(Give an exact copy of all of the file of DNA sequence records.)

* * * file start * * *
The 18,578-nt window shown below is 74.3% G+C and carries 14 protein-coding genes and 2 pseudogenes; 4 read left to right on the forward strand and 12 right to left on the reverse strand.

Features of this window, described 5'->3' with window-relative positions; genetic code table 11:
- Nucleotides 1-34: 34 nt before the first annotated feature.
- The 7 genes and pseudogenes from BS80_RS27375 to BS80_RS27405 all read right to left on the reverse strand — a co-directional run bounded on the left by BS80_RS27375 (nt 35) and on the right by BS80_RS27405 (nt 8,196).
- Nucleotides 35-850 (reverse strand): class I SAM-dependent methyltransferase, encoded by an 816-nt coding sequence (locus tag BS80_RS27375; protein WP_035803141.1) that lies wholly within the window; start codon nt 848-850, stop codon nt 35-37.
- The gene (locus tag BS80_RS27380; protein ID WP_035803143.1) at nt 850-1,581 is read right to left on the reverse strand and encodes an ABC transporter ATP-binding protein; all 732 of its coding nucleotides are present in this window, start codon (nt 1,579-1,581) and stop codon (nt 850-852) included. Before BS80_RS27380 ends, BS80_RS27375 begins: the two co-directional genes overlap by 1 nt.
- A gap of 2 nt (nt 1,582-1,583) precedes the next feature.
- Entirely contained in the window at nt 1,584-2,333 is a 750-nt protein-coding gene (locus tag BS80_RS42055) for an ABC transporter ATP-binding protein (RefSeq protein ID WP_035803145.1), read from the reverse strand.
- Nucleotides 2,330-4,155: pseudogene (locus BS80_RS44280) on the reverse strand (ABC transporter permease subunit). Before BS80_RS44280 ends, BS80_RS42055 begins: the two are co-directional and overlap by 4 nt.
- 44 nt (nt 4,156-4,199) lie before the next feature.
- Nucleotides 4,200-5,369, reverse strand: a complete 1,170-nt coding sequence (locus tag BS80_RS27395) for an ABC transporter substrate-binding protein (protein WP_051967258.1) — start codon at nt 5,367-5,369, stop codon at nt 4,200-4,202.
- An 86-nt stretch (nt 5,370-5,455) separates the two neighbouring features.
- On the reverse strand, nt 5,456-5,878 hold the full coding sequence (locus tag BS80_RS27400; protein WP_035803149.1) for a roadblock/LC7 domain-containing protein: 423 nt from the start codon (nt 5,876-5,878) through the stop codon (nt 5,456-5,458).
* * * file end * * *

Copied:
The 18,578-nt window shown below is 74.3% G+C and carries 14 protein-coding genes and 2 pseudogenes; 4 read left to right on the forward strand and 12 right to left on the reverse strand.

Features of this window, described 5'->3' with window-relative positions; genetic code table 11:
- Nucleotides 1-34: 34 nt before the first annotated feature.
- The 7 genes and pseudogenes from BS80_RS27375 to BS80_RS27405 all read right to left on the reverse strand — a co-directional run bounded on the left by BS80_RS27375 (nt 35) and on the right by BS80_RS27405 (nt 8,196).
- Nucleotides 35-850 (reverse strand): class I SAM-dependent methyltransferase, encoded by an 816-nt coding sequence (locus tag BS80_RS27375; protein WP_035803141.1) that lies wholly within the window; start codon nt 848-850, stop codon nt 35-37.
- The gene (locus tag BS80_RS27380; protein ID WP_035803143.1) at nt 850-1,581 is read right to left on the reverse strand and encodes an ABC transporter ATP-binding protein; all 732 of its coding nucleotides are present in this window, start codon (nt 1,579-1,581) and stop codon (nt 850-852) included. Before BS80_RS27380 ends, BS80_RS27375 begins: the two co-directional genes overlap by 1 nt.
- A gap of 2 nt (nt 1,582-1,583) precedes the next feature.
- Entirely contained in the window at nt 1,584-2,333 is a 750-nt protein-coding gene (locus tag BS80_RS42055) for an ABC transporter ATP-binding protein (RefSeq protein ID WP_035803145.1), read from the reverse strand.
- Nucleotides 2,330-4,155: pseudogene (locus BS80_RS44280) on the reverse strand (ABC transporter permease subunit). Before BS80_RS44280 ends, BS80_RS42055 begins: the two are co-directional and overlap by 4 nt.
- 44 nt (nt 4,156-4,199) lie before the next feature.
- Nucleotides 4,200-5,369, reverse strand: a complete 1,170-nt coding sequence (locus tag BS80_RS27395) for an ABC transporter substrate-binding protein (protein WP_051967258.1) — start codon at nt 5,367-5,369, stop codon at nt 4,200-4,202.
- An 86-nt stretch (nt 5,370-5,455) separates the two neighbouring features.
- On the reverse strand, nt 5,456-5,878 hold the full coding sequence (locus tag BS80_RS27400; protein WP_035803149.1) for a roadblock/LC7 domain-containing protein: 423 nt from the start codon (nt 5,876-5,878) through the stop codon (nt 5,456-5,458).